Not that I’m aware of. They should be rated appropriately, and most of them have surge capacity above their continuous duty rating (to allow starting compressors).
All the same, you’ll want to carefully consult the owner’s manual for your model of inverter and follow the guidance there.
Hi thanks for the video. You mentioned that this thing has 11000 watt hrs of battery power? You’ve got nearly 1000aH of batteries in there? Holy cow.
Well, yes – you’ve got the math more or less right, but it’s not correct to think of it in those terms.
The battery in Parky was a nominal 48 volt battery. So more like 250 amp hours of 48 volts… ish.
It’s also a lithium battery, so the voltage really isn’t 12 (or 48) volts.
That’s why we reference things in watt-hours, and not amp-hours. Amp-hours only tells a part of the story.
(Plus, if Parky had old-school batteries – he’d need TWO thousand amp-hours to get one thousand amp hours of usable capacity…)
Hi James. Thanks for this great explanation. I wonder if you are considering providing your thoughts on the new generator-free Coachmen Cross Treks? It seems like it would only be possible to run the Cross Trek’s air conditioner for an hour or two with the installed AGM batteries. I confess, the science is a bit beyond my ken. I do wish Coachmen would have gone all-in and offered lithium batteries. That would at least provide enough power to spend a couple hours at the mall or a restaurant and not worry about the dog. Thanks again for all of your informative blogs.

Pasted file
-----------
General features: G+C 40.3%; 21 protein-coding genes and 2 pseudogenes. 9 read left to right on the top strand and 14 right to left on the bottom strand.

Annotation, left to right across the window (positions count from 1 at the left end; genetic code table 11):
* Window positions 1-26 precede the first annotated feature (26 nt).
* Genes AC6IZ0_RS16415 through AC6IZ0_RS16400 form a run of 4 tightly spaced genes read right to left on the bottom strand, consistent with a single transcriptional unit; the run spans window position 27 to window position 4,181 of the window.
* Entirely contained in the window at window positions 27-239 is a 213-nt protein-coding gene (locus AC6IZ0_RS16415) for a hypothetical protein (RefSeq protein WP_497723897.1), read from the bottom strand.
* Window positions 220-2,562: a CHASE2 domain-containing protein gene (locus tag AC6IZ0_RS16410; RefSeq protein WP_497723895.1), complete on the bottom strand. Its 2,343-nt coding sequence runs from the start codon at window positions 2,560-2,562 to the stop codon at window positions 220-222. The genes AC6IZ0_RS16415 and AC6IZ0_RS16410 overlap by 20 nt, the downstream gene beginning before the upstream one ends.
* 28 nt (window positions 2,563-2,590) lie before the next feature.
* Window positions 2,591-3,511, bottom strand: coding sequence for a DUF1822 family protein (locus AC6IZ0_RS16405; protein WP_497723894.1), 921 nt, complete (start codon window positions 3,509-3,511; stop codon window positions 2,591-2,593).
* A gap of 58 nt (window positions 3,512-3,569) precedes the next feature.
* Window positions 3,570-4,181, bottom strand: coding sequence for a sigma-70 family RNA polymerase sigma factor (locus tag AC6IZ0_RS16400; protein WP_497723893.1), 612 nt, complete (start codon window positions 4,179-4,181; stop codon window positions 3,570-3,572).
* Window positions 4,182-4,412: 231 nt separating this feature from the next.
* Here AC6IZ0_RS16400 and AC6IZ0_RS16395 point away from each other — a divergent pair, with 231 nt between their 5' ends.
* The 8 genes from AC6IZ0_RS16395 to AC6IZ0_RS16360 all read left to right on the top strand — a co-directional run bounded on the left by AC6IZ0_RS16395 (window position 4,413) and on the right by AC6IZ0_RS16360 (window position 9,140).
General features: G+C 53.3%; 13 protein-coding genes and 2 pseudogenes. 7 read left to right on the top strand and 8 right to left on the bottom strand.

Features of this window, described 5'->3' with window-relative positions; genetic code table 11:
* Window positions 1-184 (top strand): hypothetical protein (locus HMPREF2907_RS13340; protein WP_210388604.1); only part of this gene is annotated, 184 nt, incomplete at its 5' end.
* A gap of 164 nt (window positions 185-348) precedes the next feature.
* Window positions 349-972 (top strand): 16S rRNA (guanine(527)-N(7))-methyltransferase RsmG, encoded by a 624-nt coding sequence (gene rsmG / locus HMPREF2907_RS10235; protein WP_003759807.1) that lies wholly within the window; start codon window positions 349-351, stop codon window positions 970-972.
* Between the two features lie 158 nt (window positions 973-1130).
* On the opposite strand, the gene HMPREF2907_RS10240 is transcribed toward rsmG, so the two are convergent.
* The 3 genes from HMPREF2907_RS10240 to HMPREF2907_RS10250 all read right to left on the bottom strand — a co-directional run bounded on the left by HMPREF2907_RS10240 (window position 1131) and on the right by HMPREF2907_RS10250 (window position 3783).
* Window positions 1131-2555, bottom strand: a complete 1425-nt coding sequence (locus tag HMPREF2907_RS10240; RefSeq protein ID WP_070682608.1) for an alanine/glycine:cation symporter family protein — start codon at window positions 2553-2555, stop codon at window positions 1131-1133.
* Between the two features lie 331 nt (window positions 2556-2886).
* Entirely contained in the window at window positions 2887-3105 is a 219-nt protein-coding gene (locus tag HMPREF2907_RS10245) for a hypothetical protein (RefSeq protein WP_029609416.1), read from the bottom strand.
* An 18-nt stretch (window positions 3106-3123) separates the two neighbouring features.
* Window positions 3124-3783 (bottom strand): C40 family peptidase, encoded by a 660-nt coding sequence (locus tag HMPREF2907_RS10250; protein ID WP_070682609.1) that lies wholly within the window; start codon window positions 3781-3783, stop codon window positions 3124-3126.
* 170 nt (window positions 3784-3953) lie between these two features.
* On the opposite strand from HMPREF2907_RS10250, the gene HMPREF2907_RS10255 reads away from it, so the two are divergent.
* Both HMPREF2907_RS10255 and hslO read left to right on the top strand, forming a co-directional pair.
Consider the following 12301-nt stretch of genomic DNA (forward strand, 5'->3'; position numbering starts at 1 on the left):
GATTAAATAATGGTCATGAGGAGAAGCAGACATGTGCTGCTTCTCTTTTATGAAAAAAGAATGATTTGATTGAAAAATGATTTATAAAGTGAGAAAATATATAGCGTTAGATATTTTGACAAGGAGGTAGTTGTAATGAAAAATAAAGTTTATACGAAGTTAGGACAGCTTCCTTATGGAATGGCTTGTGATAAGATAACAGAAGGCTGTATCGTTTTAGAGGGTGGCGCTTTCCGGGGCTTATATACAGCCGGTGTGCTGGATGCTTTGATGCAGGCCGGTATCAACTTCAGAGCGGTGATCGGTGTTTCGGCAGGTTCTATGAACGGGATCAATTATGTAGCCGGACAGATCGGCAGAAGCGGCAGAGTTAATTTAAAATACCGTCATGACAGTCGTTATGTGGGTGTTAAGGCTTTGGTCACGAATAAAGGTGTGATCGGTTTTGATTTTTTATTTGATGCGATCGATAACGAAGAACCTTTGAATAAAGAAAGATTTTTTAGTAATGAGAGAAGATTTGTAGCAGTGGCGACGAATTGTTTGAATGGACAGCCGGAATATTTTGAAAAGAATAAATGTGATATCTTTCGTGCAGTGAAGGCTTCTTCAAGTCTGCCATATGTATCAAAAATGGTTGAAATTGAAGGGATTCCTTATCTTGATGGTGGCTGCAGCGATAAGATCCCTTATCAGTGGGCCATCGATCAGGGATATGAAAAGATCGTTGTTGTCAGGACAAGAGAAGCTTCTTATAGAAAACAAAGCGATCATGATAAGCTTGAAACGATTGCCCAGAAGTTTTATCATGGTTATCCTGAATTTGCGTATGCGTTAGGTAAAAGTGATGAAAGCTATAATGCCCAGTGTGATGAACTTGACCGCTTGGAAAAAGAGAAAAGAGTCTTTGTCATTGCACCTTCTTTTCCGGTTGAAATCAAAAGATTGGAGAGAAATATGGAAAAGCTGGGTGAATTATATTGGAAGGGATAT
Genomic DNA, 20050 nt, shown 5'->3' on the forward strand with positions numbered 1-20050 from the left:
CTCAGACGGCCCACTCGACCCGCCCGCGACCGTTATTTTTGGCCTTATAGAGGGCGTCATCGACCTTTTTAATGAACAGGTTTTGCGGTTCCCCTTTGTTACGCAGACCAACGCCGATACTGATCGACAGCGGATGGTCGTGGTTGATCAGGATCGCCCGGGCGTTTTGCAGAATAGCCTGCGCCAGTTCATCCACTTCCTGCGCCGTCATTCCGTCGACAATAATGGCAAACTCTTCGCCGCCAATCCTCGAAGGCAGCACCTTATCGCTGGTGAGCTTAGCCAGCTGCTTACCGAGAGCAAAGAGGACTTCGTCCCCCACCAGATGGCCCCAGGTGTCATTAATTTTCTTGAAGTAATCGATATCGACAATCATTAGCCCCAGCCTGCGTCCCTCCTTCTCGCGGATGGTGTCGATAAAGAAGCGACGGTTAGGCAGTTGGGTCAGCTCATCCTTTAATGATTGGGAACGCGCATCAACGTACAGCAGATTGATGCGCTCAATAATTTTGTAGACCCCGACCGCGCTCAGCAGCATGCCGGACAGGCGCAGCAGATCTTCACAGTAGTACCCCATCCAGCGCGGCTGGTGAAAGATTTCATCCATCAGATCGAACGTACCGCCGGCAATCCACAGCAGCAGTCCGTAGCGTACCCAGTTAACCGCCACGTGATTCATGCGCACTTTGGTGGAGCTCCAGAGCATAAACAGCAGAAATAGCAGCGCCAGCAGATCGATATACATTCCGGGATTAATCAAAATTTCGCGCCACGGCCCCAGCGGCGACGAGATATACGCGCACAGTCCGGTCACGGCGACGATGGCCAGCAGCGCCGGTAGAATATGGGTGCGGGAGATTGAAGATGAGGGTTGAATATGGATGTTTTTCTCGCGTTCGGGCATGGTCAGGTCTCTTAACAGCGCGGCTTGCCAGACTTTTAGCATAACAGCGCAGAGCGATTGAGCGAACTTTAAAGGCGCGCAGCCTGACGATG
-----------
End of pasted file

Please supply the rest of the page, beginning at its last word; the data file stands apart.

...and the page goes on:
You bring up a good point!
We’ll actually be publishing a complete review of the Coachmen Cross Trek in the coming weeks. If you can hang on a while, it should answer a lot of questions.
But the short answer to your question is – yes, I would expect one to two hours of continuous AC run time with that battery and the engine *not* running.
(We live in the desert southwest, our air conditioners do not “cycle”.)
What role did the solar play in slowing the rate of depletion?
James, what size tires does parky have?
Thanks James. I bought the same set up for my 2019 59K. I read the 245 were used with success – they are too big. Keep up the great work!!!
Hey From Sweden.
It would be great to hear if you could consider change from a G to a K. And if not, explain littel about why not. You’ve actually lived in both a G and K floorplan for an extended period of time. It would be great to hear how each floor plan worked for you in your travels.